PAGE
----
If you had told my younger self that I would be studying science in college and enjoying the hell out of it, I would have thought you were crazy and probably have been offended that you did not know me AT ALL. But I also recognize that the person I was before was vainly seeking self fulfillment through personal gain. My motives now are different. The life I have experienced now is different. I am not the same person I was then. I want to make a genuine difference in this world. I don't care if anyone knows my name. I do not care for fame. I believe we have the right and the responsibility to do better in this world. Whatever your definition of better may be.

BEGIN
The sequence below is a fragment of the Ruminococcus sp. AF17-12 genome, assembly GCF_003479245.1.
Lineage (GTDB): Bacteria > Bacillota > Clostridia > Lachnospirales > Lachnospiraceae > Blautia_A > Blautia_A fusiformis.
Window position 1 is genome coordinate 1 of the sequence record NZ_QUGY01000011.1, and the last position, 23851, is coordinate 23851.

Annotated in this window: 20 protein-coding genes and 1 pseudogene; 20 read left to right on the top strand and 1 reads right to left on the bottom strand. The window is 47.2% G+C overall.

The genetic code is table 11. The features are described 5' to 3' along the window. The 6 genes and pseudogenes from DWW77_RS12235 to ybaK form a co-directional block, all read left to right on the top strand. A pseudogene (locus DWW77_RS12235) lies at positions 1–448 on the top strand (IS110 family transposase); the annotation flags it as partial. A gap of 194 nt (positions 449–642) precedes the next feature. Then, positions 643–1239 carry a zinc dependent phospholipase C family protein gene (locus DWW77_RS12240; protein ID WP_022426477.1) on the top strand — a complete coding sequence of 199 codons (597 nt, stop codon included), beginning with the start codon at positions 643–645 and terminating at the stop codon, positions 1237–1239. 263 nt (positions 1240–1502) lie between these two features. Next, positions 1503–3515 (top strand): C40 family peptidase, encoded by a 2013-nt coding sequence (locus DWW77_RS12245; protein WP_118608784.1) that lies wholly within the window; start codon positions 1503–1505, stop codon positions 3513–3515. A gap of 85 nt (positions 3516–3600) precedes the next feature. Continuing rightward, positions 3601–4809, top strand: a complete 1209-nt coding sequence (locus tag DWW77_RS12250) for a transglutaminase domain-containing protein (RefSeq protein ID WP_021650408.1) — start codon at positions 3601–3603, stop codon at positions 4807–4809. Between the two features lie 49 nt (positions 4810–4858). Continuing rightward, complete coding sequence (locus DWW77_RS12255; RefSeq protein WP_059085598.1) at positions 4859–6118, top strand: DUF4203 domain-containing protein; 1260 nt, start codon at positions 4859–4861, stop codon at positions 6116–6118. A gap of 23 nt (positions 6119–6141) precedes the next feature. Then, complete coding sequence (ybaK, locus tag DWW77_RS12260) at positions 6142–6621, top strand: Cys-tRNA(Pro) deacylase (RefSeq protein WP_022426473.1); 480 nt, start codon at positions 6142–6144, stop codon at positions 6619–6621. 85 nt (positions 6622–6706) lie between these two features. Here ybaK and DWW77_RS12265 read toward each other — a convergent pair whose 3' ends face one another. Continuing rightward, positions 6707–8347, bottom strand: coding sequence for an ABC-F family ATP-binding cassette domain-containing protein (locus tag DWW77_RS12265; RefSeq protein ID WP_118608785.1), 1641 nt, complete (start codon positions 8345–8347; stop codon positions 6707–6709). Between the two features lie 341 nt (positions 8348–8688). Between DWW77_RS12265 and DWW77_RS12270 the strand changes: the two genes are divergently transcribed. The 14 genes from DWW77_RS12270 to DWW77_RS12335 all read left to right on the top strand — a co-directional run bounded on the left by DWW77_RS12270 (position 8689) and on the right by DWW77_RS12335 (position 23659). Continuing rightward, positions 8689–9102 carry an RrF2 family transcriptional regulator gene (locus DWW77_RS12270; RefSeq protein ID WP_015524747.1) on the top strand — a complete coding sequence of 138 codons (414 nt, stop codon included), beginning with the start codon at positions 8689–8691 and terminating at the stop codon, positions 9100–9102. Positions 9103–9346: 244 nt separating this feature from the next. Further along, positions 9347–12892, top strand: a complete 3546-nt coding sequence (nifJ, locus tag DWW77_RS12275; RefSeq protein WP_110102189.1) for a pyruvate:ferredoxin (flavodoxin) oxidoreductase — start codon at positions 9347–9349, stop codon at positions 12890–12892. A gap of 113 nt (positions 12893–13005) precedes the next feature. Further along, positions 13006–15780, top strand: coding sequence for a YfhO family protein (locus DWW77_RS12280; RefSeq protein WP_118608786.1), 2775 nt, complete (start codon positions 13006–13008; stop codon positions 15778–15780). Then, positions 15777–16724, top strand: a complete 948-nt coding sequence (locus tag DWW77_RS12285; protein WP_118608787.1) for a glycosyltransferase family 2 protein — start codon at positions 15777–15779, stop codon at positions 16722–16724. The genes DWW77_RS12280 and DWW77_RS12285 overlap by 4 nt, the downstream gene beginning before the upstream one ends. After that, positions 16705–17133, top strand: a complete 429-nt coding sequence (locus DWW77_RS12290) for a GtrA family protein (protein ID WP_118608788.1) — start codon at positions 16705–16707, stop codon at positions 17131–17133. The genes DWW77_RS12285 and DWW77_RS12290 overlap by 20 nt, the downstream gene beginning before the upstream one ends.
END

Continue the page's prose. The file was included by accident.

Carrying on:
I have a bigger goal at the moment, and I am to quite ready to talk about it yet, but every step I make is going to bring me closer to that goal. Easy roads do not make strong people. And obstacles exist for everyone. You, dear reader, have to understand that obstacles in your path do not represent a stopping point, but instead exist to show you how badly you want something. Will this obstacle be your end point or will you find a way to overcome it and continue on your path? Everyone has obstacles. Everyone has their "things" that makes achieving their goals difficult. What you have to understand is that you have to want it more than all those obstacles. You have to want it more than all the hard days and the long nights. And then figure out a way to go get it. No is not the end. Failure does not have to be permanent. And always remember to thank the people who help you out along the way. Have a grateful heart and a strong determination and then go smash the hell out of your dreams.